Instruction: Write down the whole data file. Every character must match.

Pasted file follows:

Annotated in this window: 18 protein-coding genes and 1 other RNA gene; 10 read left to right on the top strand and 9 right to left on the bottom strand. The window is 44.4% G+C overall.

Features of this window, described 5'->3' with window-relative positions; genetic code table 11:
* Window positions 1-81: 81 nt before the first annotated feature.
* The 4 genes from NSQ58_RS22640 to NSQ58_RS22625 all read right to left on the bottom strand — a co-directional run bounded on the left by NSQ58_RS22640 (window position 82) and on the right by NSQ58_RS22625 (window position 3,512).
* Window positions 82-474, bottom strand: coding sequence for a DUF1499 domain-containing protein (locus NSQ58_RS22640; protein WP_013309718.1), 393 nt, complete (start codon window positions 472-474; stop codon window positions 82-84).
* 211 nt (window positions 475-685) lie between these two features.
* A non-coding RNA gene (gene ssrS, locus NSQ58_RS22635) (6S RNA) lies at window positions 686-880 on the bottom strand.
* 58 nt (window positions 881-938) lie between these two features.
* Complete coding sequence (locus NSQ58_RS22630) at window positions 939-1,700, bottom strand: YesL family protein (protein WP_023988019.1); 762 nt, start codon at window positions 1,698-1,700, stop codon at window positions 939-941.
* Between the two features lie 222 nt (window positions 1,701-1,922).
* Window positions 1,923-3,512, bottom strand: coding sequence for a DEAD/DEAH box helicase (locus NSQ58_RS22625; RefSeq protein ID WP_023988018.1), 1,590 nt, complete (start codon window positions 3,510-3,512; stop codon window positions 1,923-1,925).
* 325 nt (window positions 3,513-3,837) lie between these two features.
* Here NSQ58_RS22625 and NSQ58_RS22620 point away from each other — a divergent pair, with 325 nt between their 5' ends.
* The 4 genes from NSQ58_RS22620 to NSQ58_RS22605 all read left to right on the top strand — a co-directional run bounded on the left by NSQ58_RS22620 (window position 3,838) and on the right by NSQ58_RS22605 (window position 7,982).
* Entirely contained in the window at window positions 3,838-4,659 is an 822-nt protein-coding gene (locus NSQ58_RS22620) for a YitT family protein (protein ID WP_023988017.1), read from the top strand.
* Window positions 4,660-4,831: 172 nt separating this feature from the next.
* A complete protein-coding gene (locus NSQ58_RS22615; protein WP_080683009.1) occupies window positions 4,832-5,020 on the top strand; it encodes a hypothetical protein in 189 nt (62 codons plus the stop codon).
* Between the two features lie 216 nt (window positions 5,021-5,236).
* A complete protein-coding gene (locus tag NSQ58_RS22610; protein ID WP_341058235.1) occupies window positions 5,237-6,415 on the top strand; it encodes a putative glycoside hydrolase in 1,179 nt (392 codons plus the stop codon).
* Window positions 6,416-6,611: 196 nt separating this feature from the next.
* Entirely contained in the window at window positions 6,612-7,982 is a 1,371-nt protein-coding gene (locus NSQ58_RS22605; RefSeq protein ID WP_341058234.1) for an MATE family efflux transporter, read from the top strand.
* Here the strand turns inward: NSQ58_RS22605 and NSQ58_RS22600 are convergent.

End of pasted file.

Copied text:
Annotated in this window: 18 protein-coding genes and 1 other RNA gene; 10 read left to right on the top strand and 9 right to left on the bottom strand. The window is 44.4% G+C overall.

Features of this window, described 5'->3' with window-relative positions; genetic code table 11:
* Window positions 1-81: 81 nt before the first annotated feature.
* The 4 genes from NSQ58_RS22640 to NSQ58_RS22625 all read right to left on the bottom strand — a co-directional run bounded on the left by NSQ58_RS22640 (window position 82) and on the right by NSQ58_RS22625 (window position 3,512).
* Window positions 82-474, bottom strand: coding sequence for a DUF1499 domain-containing protein (locus NSQ58_RS22640; protein WP_013309718.1), 393 nt, complete (start codon window positions 472-474; stop codon window positions 82-84).
* 211 nt (window positions 475-685) lie between these two features.
* A non-coding RNA gene (gene ssrS, locus NSQ58_RS22635) (6S RNA) lies at window positions 686-880 on the bottom strand.
* 58 nt (window positions 881-938) lie between these two features.
* Complete coding sequence (locus NSQ58_RS22630) at window positions 939-1,700, bottom strand: YesL family protein (protein WP_023988019.1); 762 nt, start codon at window positions 1,698-1,700, stop codon at window positions 939-941.
* Between the two features lie 222 nt (window positions 1,701-1,922).
* Window positions 1,923-3,512, bottom strand: coding sequence for a DEAD/DEAH box helicase (locus NSQ58_RS22625; RefSeq protein ID WP_023988018.1), 1,590 nt, complete (start codon window positions 3,510-3,512; stop codon window positions 1,923-1,925).
* 325 nt (window positions 3,513-3,837) lie between these two features.
* Here NSQ58_RS22625 and NSQ58_RS22620 point away from each other — a divergent pair, with 325 nt between their 5' ends.
* The 4 genes from NSQ58_RS22620 to NSQ58_RS22605 all read left to right on the top strand — a co-directional run bounded on the left by NSQ58_RS22620 (window position 3,838) and on the right by NSQ58_RS22605 (window position 7,982).
* Entirely contained in the window at window positions 3,838-4,659 is an 822-nt protein-coding gene (locus NSQ58_RS22620) for a YitT family protein (protein ID WP_023988017.1), read from the top strand.
* Window positions 4,660-4,831: 172 nt separating this feature from the next.
* A complete protein-coding gene (locus NSQ58_RS22615; protein WP_080683009.1) occupies window positions 4,832-5,020 on the top strand; it encodes a hypothetical protein in 189 nt (62 codons plus the stop codon).
* Between the two features lie 216 nt (window positions 5,021-5,236).
* A complete protein-coding gene (locus tag NSQ58_RS22610; protein ID WP_341058235.1) occupies window positions 5,237-6,415 on the top strand; it encodes a putative glycoside hydrolase in 1,179 nt (392 codons plus the stop codon).
* Window positions 6,416-6,611: 196 nt separating this feature from the next.
* Entirely contained in the window at window positions 6,612-7,982 is a 1,371-nt protein-coding gene (locus NSQ58_RS22605; RefSeq protein ID WP_341058234.1) for an MATE family efflux transporter, read from the top strand.
* Here the strand turns inward: NSQ58_RS22605 and NSQ58_RS22600 are convergent.